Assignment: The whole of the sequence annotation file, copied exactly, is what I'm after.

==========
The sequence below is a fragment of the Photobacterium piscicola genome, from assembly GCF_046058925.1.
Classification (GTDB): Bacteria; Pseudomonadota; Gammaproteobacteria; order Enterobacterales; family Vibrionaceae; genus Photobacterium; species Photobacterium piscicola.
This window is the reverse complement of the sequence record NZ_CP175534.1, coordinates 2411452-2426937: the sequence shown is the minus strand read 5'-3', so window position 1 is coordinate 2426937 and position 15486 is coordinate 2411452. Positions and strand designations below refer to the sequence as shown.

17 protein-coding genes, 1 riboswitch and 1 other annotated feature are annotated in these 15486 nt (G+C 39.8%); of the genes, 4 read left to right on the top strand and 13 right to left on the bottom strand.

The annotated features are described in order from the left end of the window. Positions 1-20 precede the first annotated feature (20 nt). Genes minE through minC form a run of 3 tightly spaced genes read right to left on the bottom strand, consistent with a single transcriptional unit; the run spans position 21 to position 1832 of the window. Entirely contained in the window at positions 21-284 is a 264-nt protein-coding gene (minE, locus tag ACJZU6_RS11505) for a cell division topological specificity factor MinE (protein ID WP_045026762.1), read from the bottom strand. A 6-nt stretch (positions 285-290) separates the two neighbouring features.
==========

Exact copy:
The sequence below is a fragment of the Photobacterium piscicola genome, from assembly GCF_046058925.1.
Classification (GTDB): Bacteria; Pseudomonadota; Gammaproteobacteria; order Enterobacterales; family Vibrionaceae; genus Photobacterium; species Photobacterium piscicola.
This window is the reverse complement of the sequence record NZ_CP175534.1, coordinates 2411452-2426937: the sequence shown is the minus strand read 5'-3', so window position 1 is coordinate 2426937 and position 15486 is coordinate 2411452. Positions and strand designations below refer to the sequence as shown.

17 protein-coding genes, 1 riboswitch and 1 other annotated feature are annotated in these 15486 nt (G+C 39.8%); of the genes, 4 read left to right on the top strand and 13 right to left on the bottom strand.

The annotated features are described in order from the left end of the window. Positions 1-20 precede the first annotated feature (20 nt). Genes minE through minC form a run of 3 tightly spaced genes read right to left on the bottom strand, consistent with a single transcriptional unit; the run spans position 21 to position 1832 of the window. Entirely contained in the window at positions 21-284 is a 264-nt protein-coding gene (minE, locus tag ACJZU6_RS11505) for a cell division topological specificity factor MinE (protein ID WP_045026762.1), read from the bottom strand. A 6-nt stretch (positions 285-290) separates the two neighbouring features.